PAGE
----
Tuesday, May 20, 2014

Making Allergy-friendly Affordable

 Anyone that knows me, knows that I am frugal. I don't fork over money without thinking twice. But how do you pay for all of these costly allergy-friendly foods, you ask? Good question. I will share five things I do to make it more affordable. Go here to see more ideas.
  1. Buy it on sale. Stock up if you see something you eat regularly on sale. I mentally try to take note of prices (writing them down in a notebook or on your smart phone can help, too)If it's a fair price I buy 3 of them. If it's an amazing price I buy 10. Saving 50 cents or $1 over time really adds up.
  2. Write the company and ask for coupons. I am amazed at how willing companies are to give me coupons, and high value ones. If you combine this with a sale it makes it even better. Writing them on-line literally takes less than 3 minutes. 
  3. Buy in bulk from Amazon or Whole Foods. If you call in advance (5 days or so) and order a case you get 10% off. If you combine that with a sale or coupons and you get an even better deal. If I buy a box of Pico de Gallo Lundberg Farm chips from Amazon, I can save about $0.60 a bag compared to them not on sale at Fred Meyer or Whole Foods. For 12 bags that saves me $7.20.  It really adds up. If I make a number of choices like this in a month I can save $100 no problem. 
  4.  Make things from scratch. This is an obvious and hard to swallow one, I know. But making bagels from scratch sure beats buying a package of bagels. If you make a double batch and freeze them, it makes the labor way less taxing. Or if you put the dry ingredients in ziplocs with a page number and cookbook written on the bag, you can bake in an instant. It usually tastes way better than the GF box mixes, and saves a fortune.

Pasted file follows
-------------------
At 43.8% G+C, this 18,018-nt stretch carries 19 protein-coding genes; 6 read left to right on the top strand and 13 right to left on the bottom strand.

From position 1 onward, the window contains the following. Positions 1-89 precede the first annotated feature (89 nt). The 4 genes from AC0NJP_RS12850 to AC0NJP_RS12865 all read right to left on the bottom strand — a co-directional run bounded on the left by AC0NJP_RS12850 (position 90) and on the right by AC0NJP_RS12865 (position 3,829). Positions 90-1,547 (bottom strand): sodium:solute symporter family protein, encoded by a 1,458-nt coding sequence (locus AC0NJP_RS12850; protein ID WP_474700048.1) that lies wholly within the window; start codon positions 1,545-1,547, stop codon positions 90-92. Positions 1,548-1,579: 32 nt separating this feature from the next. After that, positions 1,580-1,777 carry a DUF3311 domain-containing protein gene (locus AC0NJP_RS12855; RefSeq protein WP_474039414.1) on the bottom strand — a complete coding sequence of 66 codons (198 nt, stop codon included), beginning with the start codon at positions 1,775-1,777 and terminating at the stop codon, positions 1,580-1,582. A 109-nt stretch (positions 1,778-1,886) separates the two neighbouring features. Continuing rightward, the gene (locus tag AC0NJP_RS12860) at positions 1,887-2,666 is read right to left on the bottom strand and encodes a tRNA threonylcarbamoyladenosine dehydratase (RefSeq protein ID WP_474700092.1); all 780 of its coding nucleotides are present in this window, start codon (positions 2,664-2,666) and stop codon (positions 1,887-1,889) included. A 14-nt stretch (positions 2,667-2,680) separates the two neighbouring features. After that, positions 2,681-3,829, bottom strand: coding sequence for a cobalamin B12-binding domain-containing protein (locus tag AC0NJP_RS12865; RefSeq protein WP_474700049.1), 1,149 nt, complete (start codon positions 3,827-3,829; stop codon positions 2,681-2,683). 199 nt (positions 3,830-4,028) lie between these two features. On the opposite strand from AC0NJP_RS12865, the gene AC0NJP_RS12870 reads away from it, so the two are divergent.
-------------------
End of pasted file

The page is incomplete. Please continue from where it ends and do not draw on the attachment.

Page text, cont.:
5. Use specialty items sparingly. If something costs a lot I use just enough to make it do it's job. For example, I use a little mayo and some dijon for my salmon salad sandwiches (dijon is cheaper than mayo). I also use mayo once every week or two (not every day) and put the minimal amount of salmon salad on a sandwich to make it taste good. I figure that every little bit I save helps. Another example is with Daiya cheese. We freeze a bag  of it and sprinkle just a little on soups, tacos, or chili. Most of the recipes I make don't require cheese, and if they do, I use just enough ( less than 1 TBS per person) to get the benefits.  I rarely make something that requires a lot of it like grilled cheese sandwiches, nachos or pizza. It's a rare treat. A bag of Daiya cheese can last our family of five for over a month.
I'd love to hear any of your money saving ideas! (in a comment below)

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